A Pseudo-Blemish

U’ba asher lo habayis v’higid laKohen leimor k’nega nir’ah li babayis (Vayikra 14:35)

Parashas Metzora contains the laws governing tzaraas that afflicts a person’s house. If a person discovers an irregularity on the walls of his home that he suspects may be tzaraas, he is required to approach a Kohen and inform him about the suspicious sighting. Rashi writes that even if the homeowner is a Torah scholar who is well-versed in the relevant laws and he knows with complete confidence that the affliction is indeed a case of tzaraas, he still should not say, “There is a blemish in my house,” but rather, “There appears to be a blemish in my house.” If he knows with certainty that the irregularity is tzaraas, why is he required to speak in this ambiguous manner?

Harav Chaim Zvi Senter notes that Rashi writes (14:34) that when a house is afflicted with tzaraas, it often yields great benefits to the owner. Because the previous Canaanite inhabitants hid their treasures in the walls of their homes, the process of removing the afflicted stones can reveal these valuable items. Thus, what at first appeared to be a punishing affliction becomes the catalyst that brings tremendous wealth. For this reason, when speaking to the Kohen, the owner is instructed not to identify the blemish as a definite affliction, but only as something that superficially looks like one.

Similarly, in our own lives, we often find that situations that initially appear challenging and painful turn out to be extremely beneficial. As we go through life and find ourselves in such circumstances, we must never lose faith and should remind ourselves that there may be unfathomable treasures waiting to be uncovered.

Along these lines, when a Kohen is inspecting a suspected affliction on a person’s skin, the Torah commands (13:3), “The Kohen shall look at the affliction … the Kohen shall look at it and declare him impure.” Why is the verb “he shall look” repeated? Rav Senter suggests that the Torah is hinting that it is insufficient for the Kohen to examine the affliction only once, and prior to pronouncing the person tamei, it is incumbent upon the Kohen to take another look.

Rav Senter notes that this approach represents the antithesis of the metzora’s underlying problem. The metzora only spoke lashon hara because he jumped to conclusions and judged others immediately. If he had taken a second look before criticizing his subject based on initial impressions, he likely would have seen things differently and refrained from disparaging his victim. By examining the affliction a second time before ruling on it, the Kohen is alluding to the metzora that had he taken this approach with others, he wouldn’t find himself in this situation, and adopting this technique is the key to his cure.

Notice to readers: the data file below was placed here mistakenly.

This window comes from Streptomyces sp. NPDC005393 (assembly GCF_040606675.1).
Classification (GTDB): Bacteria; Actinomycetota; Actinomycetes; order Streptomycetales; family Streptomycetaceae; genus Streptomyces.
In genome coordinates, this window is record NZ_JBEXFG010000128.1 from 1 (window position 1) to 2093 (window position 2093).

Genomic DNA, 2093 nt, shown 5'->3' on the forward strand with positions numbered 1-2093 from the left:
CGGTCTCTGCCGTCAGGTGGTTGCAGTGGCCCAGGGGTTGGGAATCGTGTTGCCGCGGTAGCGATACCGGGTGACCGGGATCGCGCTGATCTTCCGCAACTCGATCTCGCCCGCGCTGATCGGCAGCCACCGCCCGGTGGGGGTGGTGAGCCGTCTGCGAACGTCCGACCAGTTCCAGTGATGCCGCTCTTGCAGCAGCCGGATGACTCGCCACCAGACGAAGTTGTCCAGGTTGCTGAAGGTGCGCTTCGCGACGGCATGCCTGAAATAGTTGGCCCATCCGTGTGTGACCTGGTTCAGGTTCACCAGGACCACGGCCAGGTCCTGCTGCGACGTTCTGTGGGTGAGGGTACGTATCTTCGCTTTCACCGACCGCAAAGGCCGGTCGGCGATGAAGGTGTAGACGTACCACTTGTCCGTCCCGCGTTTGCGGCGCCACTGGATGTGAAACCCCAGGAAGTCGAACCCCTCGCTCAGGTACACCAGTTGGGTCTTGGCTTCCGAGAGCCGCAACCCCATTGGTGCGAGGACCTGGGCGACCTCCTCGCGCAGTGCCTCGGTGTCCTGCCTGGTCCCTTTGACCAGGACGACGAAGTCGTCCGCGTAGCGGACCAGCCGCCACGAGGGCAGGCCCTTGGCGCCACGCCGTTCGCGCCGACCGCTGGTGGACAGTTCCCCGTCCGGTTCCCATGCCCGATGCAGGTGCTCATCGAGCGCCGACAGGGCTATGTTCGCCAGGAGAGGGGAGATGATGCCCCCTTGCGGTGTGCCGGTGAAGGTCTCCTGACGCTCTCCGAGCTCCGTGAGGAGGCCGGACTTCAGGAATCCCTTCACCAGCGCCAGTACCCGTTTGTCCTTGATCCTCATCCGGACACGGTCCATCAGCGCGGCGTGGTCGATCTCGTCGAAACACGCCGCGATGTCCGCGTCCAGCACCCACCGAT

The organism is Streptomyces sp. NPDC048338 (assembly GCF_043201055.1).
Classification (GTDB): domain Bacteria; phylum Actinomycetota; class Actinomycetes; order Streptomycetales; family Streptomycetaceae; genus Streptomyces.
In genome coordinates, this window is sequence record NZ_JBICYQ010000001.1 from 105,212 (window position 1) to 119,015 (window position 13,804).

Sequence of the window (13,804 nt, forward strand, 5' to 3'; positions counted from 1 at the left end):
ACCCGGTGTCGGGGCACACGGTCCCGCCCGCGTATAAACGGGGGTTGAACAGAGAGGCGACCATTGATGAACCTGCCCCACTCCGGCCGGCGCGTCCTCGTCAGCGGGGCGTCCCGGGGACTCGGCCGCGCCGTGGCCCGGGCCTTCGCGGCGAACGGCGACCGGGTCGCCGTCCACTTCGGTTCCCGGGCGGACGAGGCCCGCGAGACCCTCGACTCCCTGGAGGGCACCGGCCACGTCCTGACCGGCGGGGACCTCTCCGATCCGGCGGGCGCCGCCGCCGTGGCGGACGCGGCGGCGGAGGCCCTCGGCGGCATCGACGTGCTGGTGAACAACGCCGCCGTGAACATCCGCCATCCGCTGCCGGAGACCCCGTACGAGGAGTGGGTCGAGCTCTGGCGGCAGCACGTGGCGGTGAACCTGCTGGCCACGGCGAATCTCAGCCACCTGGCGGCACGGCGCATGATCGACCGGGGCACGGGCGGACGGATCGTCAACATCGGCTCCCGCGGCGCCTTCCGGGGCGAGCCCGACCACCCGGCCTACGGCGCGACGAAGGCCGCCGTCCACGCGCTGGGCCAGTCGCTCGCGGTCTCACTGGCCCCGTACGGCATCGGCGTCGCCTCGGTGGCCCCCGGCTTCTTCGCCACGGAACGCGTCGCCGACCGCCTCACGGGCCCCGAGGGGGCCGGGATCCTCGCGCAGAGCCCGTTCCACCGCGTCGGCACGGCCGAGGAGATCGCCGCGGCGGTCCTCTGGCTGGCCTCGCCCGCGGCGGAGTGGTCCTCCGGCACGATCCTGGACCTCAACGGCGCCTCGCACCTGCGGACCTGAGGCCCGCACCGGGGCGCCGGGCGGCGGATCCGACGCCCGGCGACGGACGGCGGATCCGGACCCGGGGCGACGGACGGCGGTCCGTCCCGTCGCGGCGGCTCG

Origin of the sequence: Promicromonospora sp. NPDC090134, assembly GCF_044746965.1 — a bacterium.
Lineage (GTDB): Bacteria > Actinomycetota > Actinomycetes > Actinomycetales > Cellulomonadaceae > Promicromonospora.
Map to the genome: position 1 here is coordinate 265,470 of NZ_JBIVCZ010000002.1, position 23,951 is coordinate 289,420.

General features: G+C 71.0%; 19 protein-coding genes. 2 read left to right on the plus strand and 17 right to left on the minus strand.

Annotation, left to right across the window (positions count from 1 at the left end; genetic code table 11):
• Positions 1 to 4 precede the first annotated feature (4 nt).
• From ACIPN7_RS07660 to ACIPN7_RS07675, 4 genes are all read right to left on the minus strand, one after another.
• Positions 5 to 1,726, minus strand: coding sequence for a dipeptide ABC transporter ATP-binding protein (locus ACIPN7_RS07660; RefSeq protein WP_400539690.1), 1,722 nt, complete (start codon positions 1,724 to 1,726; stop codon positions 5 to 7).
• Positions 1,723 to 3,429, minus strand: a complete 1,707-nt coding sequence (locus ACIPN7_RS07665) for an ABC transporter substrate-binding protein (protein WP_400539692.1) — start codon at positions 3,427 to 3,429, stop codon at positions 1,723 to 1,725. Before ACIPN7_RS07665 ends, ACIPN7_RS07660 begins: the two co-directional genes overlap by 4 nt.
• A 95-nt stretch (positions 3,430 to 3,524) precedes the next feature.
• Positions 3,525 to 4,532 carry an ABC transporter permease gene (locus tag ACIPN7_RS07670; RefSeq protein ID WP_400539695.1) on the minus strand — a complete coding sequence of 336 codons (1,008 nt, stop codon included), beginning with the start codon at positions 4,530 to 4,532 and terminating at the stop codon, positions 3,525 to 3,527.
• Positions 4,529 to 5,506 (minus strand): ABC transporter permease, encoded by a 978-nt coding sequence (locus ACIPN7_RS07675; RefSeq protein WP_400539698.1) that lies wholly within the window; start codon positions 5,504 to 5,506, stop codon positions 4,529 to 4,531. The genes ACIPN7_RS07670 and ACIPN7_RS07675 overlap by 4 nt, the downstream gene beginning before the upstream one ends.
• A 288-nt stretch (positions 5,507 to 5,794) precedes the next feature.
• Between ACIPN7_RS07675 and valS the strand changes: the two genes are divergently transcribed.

Q: Is a Kohen who is ineligible to serve in the Beis Hamikdash due to a physical blemish also disqualified from ruling on the status of tzaraas?

A: The Rambam rules that if the Kohen’s defect is related to his eyesight, he may not rule on tzaraas, as a Kohen who is blind in even one eye, or whose vision has begun to deteriorate, is disqualified from ruling on tzaraas. However, although other physical imperfections prevent a Kohen from serving in the Beis Hamikdash, they do not affect his innate status as a Kohen, and he is therefore eligible to continue ruling on cases of tzaraas.

Q: The Torah mentions that part of the process of purifying the metzora involves cedar wood, crimson thread, and hyssop (14:4). Rashi explains that because one of the causes of tzaraas is a haughty spirit, the Torah is hinting that the cure for a person who has made himself arrogant like the mighty cedar is to lower himself and become humble like the small hyssop bush.

As the hyssop bush is taller than the animal from which the wool thread is dyed crimson (Niddah 26a), wouldn’t it have been more appropriate to list them in order from tallest to shortest, which is indeed the order in which they are listed in reference to their use in preparing the ashes of the red heifer (Bamidbar 19:6)?

A: Citing the Rambam (Hilchos Dei’os, Chapters 1-2), Harav Chaim Kanievsky, shlita, explains that with respect to each character trait, a person should ideally strive to avoid either extreme and should conduct himself according to the middle path. However, if a person finds that in regard to a certain attribute he is drawn toward one extreme, it isn’t sufficient to merely veer back to the middle, as his natural inclination will slowly draw him back toward the extreme.

In such a case, a person must first go all the way to the opposite extreme for a period of time in order to completely eradicate his innate predilection toward the other extreme. Only at that point can he safely return to the middle ground, to which he will then be able to adhere on a lasting basis.

In light of this, Rav Chaim suggests that it is insufficient for the arrogant person to lower himself to the level of the hyssop bush, as he would be unable to sustain this approach. Rather, he must first lower himself all the way to the other extreme, as symbolized by the wool thread, after which he can safely return to the middle path represented by the hyssop.

He adds that although the Rambam writes that humility is a trait in which one should in fact aim for the extreme and not the middle path, the Lechem Mishneh explains that this doesn’t literally mean that one should go all the way to the extreme, just that he should be closer to the extreme of humility than to the extreme of arrogance.

Originally from Kansas City, Rabbi Alport graduated from Harvard, learned in Mir Yerushalayim for five years, and now lives in Brooklyn, where he learns in Yeshivas Beis Yosef, is the author of the recently published sefer Parsha Potpourri, and gives weekly shiurim. To send comments to the author or to receive his divrei Torah weekly, please email oalport@Hamodia.com.